Finger Guns #1

A new series from Vault Comics, Finger Guns packs a fun yet highly emotional punch like no other. Wes and Sadie are two broken teenagers from two different types of broken homes that are mysteriously given the ability to control other’s emotions for a short time with the use of their fingers. One finger = Calming a person down. Two fingers = Making them rage in anger.

The effects aren’t permanent, but the lives these two find themselves living sure seem to feel that way.

It’s a neat concept that has a lot to offer and Richards through their writing really pulls the rug out from under us slowly as we move through the unraveling of Wes’ lack of connection with his father who’s never home, to discovering his powers and having a grand time with them, to meeting Sadie and having to feel what the effects of those powers feel like, and then finding out Sadie’s home life is filled with an even more terrifying scenario.

Through their art, Val Halvorson is able to show these moments with exceeding grace and emotion. The page that still creeps into my mind the most as I write this is the unnerving looks on Sadie’s mother’s face as she tries to calm her abusive husband down. Her terror is right in your face and you can’t look away. And a page before that Sadie is confronted by her terrified mother and angry father, both in their own ways representing the two sides of these two kid’s abilities.

Images unfortunately relatable to millions of people across the world and Halvorson is able to make them the absolute cornerstone of the issue. And as the issue comes to a close, we’re met with an undeniable truth: How are these kids going to use these new powers to fix their current situations when the effects aren’t permanent? And was that even why they were given these powers in the first place?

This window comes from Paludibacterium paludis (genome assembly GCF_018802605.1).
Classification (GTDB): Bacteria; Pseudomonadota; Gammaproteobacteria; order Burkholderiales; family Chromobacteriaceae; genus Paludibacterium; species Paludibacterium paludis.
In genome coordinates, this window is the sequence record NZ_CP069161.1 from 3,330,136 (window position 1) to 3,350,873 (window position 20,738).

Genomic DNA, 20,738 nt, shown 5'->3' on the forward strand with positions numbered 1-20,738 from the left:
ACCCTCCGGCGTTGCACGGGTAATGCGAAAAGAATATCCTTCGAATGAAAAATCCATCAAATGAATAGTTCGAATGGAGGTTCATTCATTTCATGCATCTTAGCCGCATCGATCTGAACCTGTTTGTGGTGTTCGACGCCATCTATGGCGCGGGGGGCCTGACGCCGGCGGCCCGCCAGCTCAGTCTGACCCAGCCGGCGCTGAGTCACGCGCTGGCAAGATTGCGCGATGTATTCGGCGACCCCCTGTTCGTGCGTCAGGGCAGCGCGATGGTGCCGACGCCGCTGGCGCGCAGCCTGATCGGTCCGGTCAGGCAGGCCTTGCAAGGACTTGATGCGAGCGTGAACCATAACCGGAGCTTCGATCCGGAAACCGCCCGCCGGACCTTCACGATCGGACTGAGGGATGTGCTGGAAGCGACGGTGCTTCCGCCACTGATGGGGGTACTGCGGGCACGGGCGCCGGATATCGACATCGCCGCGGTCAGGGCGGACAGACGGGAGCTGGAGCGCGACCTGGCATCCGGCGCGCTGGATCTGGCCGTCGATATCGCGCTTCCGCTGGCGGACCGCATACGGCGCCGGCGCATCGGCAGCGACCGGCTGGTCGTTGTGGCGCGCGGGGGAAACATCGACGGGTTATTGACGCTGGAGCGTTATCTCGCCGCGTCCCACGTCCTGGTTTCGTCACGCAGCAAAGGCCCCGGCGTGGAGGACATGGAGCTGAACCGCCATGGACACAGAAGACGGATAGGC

I truly enjoyed issue #1 as it does an incredible job at giving us a fun setup with an all too real emotional hook to continue reading the series. Both Wes and Sadie feel very real and relatable, they’re not annoying or perfect, both have very distinct personalities, and separate ways of responding to situations. In only 30 pages we’re given two fully rounded characters and worlds of which they inhabit.

The lettering is incredibly easy to follow, and the coloring has this flattened texture feel to it that I quite enjoy for this book. Almost as if there should be a sort of slight bubbled feel to the page when you touch it. Finger Guns has a great creative team and I’m very much looking forward to where the series goes next from here.

Final Score: Recommended.

Writer: Justin Richards
Artist: Val Halvorson
Colorist: Rebecca Nalty
Letterer: Taylor Esposito
Reviewed by: Derrick Crow

Summary: Two troubled teenagers discover they can manipulate emotions by firing finger guns. There will be laughs. There will be tears. There will be uncomfortable teen feelings and angst. Oh yeah… And chaos.

So much chaos.